The head isn’t only about a hat. There’s a whole bunch of naked space left over. Due to this, your two best friends are:
Freezing your ass off sucks. This is your blankie.
(Greek, for “Holy $%& is this thing warm. I don’t know how I ever lived without it!”)
The balaclava is like hiding under the covers on a cold morning. It’s awesome. Plus, you look like a ninja, which is even more awesome. Because seriously, how often do you get the opportunity to dress like a ninja?
Depending upon the activity level and the temperature, you can wear the hat, the neck warmer, the balaclava or any combination of the above. In extreme cold and at very sedentary activity levels (sitting motionless 40 feet up in a tree for 12 hours, waiting for a deer to wander past) I even wear all three. Bring them all along and mix and match as needs dictate.
My favorite brand for keeping the melon happy is the originator of the neck warmer, Turtle Fur. It’s not cheapest, but it is by far the softest and most comfortable. Or, as my old ski bum buddy Ray used to say, “ It’s like nuzzling a rabbit’s ass on a cold night.”
You can get the same amount of insulation from products costing less. It is simply softer on the face. One feel and I’m sure you’ll agree that it was well worth an extra $5. You don’t really need to swap these out at lunchtime; just spin the wet side you’ve been breathing through to the back, so you have a fresh, warm dry spot on the face.
Types of wicking layers are plentiful. Some of them, however, are crap. That old cotton stuff your dad used to wear with al the little dimples? Yeah, don’t use that for anything but a fashion piece, because it’s just plain awful. They still make it; they still sell it, but it really should be reserved for Grunge Day at school. Cotton is great at the hydrophilc part: sucking up water. The problem is, it will not let go of it! It holds all the water against the skin, where it doesn’t belong. Basically, the polar opposite of what a wicking layer is supposed to be doing; moving it away from the skin. You want polypropylene, silk or in a pinch, wool… although nobody ever rambled on about the comfort of wool. Itchy stuff. Save it for insulating. It’s good at that.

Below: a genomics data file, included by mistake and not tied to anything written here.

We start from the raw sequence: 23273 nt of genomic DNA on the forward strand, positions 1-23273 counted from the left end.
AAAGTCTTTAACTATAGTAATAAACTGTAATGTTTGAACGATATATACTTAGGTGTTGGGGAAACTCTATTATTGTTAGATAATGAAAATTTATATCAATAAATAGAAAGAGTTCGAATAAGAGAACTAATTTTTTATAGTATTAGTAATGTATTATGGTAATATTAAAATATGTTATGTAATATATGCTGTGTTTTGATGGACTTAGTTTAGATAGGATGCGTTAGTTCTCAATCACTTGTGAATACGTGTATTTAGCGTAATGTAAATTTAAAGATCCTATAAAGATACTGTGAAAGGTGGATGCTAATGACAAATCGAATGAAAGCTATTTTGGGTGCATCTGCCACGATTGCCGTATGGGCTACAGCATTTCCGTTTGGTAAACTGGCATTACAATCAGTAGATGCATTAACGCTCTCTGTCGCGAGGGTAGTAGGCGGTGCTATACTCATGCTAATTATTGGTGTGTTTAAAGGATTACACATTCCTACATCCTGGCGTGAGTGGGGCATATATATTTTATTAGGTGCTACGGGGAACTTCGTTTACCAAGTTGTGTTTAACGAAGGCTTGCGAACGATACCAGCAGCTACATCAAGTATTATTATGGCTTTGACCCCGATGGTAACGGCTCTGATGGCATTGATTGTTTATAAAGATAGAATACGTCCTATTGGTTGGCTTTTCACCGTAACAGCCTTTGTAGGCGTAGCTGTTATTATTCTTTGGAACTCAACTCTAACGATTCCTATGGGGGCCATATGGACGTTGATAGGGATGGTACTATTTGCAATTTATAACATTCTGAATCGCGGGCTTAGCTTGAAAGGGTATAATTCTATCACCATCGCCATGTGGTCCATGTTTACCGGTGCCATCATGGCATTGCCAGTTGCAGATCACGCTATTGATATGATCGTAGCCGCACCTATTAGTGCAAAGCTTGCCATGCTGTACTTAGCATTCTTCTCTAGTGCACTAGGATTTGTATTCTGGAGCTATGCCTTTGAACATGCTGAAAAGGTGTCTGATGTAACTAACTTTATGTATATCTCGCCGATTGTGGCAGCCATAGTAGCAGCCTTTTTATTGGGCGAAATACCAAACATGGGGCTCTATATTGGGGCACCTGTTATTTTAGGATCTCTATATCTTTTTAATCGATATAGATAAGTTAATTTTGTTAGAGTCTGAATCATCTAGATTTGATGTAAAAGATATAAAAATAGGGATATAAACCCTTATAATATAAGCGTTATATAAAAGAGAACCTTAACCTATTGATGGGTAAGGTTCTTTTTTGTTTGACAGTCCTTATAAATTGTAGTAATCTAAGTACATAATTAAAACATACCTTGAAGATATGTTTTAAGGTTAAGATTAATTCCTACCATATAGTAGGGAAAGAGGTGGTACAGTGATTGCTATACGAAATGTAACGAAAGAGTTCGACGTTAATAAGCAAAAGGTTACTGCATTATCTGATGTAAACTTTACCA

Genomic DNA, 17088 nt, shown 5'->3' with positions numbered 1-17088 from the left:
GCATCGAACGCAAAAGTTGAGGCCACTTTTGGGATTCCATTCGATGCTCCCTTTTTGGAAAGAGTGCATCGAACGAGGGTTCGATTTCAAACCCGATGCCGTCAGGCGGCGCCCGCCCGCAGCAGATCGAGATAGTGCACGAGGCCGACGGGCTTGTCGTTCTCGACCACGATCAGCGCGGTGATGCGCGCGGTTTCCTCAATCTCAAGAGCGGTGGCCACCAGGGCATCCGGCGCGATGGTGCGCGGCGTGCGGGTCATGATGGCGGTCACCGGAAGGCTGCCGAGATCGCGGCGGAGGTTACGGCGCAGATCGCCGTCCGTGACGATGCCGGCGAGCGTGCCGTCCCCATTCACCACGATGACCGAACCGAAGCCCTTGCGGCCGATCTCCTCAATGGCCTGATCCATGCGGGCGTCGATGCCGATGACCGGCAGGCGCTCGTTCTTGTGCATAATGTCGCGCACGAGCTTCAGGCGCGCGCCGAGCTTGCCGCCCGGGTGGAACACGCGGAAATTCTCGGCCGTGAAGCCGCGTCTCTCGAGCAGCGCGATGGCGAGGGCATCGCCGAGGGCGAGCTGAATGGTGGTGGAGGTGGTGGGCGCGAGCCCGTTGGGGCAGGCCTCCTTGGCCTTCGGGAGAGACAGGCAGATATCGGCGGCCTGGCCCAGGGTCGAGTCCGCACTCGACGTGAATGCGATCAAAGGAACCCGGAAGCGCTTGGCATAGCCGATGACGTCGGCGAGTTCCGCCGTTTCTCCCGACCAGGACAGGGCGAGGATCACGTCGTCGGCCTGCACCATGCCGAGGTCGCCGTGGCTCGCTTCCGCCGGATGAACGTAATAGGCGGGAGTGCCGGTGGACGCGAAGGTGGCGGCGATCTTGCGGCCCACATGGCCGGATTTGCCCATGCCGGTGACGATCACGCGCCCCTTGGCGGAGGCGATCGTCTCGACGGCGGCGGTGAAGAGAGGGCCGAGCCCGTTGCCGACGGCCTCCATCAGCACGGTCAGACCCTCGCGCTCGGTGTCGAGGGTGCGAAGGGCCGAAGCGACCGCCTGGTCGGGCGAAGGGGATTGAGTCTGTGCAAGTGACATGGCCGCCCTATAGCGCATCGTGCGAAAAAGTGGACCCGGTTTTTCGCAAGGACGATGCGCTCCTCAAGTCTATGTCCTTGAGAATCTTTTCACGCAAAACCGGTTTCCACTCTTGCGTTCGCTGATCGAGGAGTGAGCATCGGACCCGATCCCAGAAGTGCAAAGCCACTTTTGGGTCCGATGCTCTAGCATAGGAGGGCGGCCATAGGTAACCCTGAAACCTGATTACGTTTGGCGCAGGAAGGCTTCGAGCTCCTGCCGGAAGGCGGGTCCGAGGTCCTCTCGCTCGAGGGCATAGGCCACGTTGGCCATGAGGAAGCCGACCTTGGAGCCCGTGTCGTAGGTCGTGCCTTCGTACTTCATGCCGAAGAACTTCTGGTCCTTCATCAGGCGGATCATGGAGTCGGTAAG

Polypropylene or wool. Each is good. Fleece is cheap and plentiful. Wool is rich and practical. Wear one layer or as many as you see fit. It’s all about air space. Whatever traps the most air will be the most warm. Reminder: this is your thermostat. Add or remove insulating layers as necessary, but keep the wicking and shell layers on.
There’s no shortage of shell technology available, from old school cotton duck and wool to ballistic nylon over Black Label Gore-Tex: you can actually stand under a shower head for an hour with that stuff and not a drop will get through. While every company out there is looking for the newest, latest shell fabric technology, there are basically two ways to make one: you either have a windproof, waterproof membrane (like Gore-Tex) or you have a coating to the shell fabric itself. If you’re going to invest in a membrane, be sure it has sealed seams. there’s absolutely no sense in buying a fancy tent when all the seams leak like a sieve.
In addition to waterproofness, breathability is absolutely critical: if the fabric doesn’t breathe, you may as well be wearing a plastic garbage bag. It’ll be a damned rainforest inside that shell and you already know what we said about moisture wasting heat energy.
Which fabric you choose depends upon your activity. If you are on a mountaintop without windproof shell, you’re a fool. If you really think you need a windproof, waterproof shell in order to work in a barn, you’re also a fool. One requires more focus on windproofing and waterproofing, while the other requires more focus on breathability and when it comes to fabric technology, you don’t get to have your cake and eat it, too – more windproof = less breathable* – so choose the right tool for the job.
[*Gore-Tex and other high-tech membranes and coatings do minimize the sacrifices made between windproofness/waterproofness and breathability, but do not eliminate them. Any windproof or waterproof fabric is not going to be as breathable. Period. For cold work in sheltered areas, cotton duck and wool are ideal.]
Your handwear will be dictated by what you need to do with your hands. If you’re doing nothing with your hands, then mittens will be best. However, if you’re working a lot with your hands, gloves – even thin gloves – may be required.
what is necessary and make up for it with additional insulation in other areas of the body. No matter what you choose for handwear, wearing polypro glove liners under it is always optimal.